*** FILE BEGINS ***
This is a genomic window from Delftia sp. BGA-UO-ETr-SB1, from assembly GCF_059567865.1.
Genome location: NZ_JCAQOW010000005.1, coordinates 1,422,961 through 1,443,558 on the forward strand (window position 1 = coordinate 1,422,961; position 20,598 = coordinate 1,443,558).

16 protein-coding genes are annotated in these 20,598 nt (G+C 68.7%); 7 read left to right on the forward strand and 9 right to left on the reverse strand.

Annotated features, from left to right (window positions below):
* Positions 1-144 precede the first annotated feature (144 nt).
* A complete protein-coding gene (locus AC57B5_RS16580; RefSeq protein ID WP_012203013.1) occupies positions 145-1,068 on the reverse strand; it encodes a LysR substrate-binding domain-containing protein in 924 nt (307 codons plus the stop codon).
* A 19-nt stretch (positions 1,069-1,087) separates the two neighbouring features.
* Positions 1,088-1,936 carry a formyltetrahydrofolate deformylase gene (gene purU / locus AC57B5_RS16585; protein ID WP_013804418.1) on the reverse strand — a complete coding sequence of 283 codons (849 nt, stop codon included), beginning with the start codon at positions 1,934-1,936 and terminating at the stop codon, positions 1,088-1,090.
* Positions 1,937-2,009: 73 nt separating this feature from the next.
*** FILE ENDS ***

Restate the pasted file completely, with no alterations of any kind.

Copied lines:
This is a genomic window from Delftia sp. BGA-UO-ETr-SB1, from assembly GCF_059567865.1.
Genome location: NZ_JCAQOW010000005.1, coordinates 1,422,961 through 1,443,558 on the forward strand (window position 1 = coordinate 1,422,961; position 20,598 = coordinate 1,443,558).

16 protein-coding genes are annotated in these 20,598 nt (G+C 68.7%); 7 read left to right on the forward strand and 9 right to left on the reverse strand.

Annotated features, from left to right (window positions below):
* Positions 1-144 precede the first annotated feature (144 nt).
* A complete protein-coding gene (locus AC57B5_RS16580; RefSeq protein ID WP_012203013.1) occupies positions 145-1,068 on the reverse strand; it encodes a LysR substrate-binding domain-containing protein in 924 nt (307 codons plus the stop codon).
* A 19-nt stretch (positions 1,069-1,087) separates the two neighbouring features.
* Positions 1,088-1,936 carry a formyltetrahydrofolate deformylase gene (gene purU / locus AC57B5_RS16585; protein ID WP_013804418.1) on the reverse strand — a complete coding sequence of 283 codons (849 nt, stop codon included), beginning with the start codon at positions 1,934-1,936 and terminating at the stop codon, positions 1,088-1,090.
* Positions 1,937-2,009: 73 nt separating this feature from the next.